Jupiter’s moon Europa could have water near surface
Jupiter’s moon Europa, like Saturn’s moon Enceladus, is an important target for the search for extraterrestrial life. That a liquid, salty ocean exists beneath its ice crust seems clear since the visits of Voyager and Galileo. But to explore this body of water, visitors must first drill through at least 20 to 30 kilometers of ice. Or maybe not? At least that’s what a new study based on data from the Greenland Ice Sheet, published in Nature Communications, suggests. The results could provide insights into the geophysical processes that led to the formation of Jupiter’s moon.
Riley Culberg, a doctoral student in electrical engineering at Stanford, and colleagues studied a surface shape called a double ridge. These are nearly symmetrical elevations about 300 meters high, with a shallow valley about 800 meters wide between them. They can be hundreds of kilometers long and occur in every sector of Europe. The authors identified a similar double ridge in the ice sheet in northwestern Greenland with the same geometry as on Europa. To explore the formation of the ridge in Greenland, they used elevation and radar sounding data and suggest that it was formed by a sequence of refreezing, pressure buildup, and rupture of a shallow water sill within the ice sheet. The authors suggest that if this process is also responsible for the formation of the double ridges on Europa, this could indicate that liquid water is present in the moon’s icy shell.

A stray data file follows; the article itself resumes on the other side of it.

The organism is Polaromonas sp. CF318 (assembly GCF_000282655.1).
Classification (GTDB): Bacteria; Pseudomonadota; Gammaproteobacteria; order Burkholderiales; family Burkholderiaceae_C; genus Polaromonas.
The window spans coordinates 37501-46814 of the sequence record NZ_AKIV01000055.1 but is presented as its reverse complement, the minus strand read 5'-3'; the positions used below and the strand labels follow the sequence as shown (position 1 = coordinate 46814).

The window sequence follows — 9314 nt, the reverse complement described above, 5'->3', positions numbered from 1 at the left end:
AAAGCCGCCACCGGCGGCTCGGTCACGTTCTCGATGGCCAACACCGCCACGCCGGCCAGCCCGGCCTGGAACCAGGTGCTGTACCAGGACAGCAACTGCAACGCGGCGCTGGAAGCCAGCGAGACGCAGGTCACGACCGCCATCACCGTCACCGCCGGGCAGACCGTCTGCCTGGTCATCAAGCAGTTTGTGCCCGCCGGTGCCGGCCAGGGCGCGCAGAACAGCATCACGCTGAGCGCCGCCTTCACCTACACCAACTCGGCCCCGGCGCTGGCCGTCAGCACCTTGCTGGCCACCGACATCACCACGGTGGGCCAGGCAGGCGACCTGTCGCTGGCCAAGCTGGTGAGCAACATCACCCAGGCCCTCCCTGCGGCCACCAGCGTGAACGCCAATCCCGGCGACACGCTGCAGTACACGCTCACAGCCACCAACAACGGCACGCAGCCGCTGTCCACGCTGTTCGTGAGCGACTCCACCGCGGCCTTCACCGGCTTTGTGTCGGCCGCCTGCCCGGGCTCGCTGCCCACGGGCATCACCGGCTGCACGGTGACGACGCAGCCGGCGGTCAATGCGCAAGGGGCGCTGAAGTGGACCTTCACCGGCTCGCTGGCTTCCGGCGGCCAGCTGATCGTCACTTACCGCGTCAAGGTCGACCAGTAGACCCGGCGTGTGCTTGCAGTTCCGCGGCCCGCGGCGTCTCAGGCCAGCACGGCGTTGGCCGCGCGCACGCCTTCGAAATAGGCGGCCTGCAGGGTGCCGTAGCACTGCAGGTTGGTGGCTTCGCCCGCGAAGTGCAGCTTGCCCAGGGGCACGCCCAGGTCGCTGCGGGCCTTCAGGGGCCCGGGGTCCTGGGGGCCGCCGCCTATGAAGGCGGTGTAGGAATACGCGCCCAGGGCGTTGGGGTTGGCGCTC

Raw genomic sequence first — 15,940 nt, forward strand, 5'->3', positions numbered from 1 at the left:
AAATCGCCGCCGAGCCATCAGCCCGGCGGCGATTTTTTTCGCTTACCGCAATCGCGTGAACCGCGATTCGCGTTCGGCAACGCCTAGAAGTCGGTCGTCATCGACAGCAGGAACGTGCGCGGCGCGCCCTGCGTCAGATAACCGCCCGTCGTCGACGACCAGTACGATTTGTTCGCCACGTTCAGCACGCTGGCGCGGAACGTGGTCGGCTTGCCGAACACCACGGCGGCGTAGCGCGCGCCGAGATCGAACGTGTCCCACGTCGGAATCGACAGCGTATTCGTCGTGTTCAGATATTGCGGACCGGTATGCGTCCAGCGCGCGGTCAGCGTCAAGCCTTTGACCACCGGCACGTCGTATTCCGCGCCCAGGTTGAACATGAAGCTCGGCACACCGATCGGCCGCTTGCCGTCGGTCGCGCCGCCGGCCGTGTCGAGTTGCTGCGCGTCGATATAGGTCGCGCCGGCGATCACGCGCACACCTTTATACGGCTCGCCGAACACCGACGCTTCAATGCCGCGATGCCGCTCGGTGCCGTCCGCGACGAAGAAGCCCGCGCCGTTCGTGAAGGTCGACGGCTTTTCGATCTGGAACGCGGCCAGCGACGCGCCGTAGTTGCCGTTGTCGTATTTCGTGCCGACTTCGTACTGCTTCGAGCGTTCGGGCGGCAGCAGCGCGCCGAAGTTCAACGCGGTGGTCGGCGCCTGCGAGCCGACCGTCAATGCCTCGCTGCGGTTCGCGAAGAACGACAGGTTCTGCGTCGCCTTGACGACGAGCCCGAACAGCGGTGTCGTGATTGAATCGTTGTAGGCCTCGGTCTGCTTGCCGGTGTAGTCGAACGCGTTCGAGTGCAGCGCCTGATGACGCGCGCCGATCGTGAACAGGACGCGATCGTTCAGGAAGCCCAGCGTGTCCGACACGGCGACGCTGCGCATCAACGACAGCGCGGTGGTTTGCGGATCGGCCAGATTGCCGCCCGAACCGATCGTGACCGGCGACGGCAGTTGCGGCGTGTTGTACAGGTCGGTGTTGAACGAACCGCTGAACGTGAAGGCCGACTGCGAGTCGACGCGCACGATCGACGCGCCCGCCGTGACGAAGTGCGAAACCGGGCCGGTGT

“Because these deposits of liquid water are closer to the surface, where they come into contact with interesting chemicals from space, from other moons, and from Io’s volcanoes, there is a possibility that life has an even better chance,” said the study’s lead author, Dustin Schroeder, associate professor of geophysics at Stanford University’s School of Earth, Energy & Environmental Sciences. “If the mechanism we’re seeing in Greenland is also playing out in Europe, that suggests there are pockets of water like this all over the moon.”
“Researchers have been studying these double ridges for more than 20 years, but this is the first time we’ve observed something similar on Earth and seen nature work its magic,” said study co-author Gregor Steinbrügge, a planetary scientist at NASA’s Jet Propulsion Laboratory (JPL). With the right instruments, probes could now actively search for such water pockets and quickly detect them. If the researchers are right, as they admit, “We’re just another hypothesis among many others – we just have the advantage that our hypothesis is supported by observations of the formation of a similar feature on Earth,” Culberg said.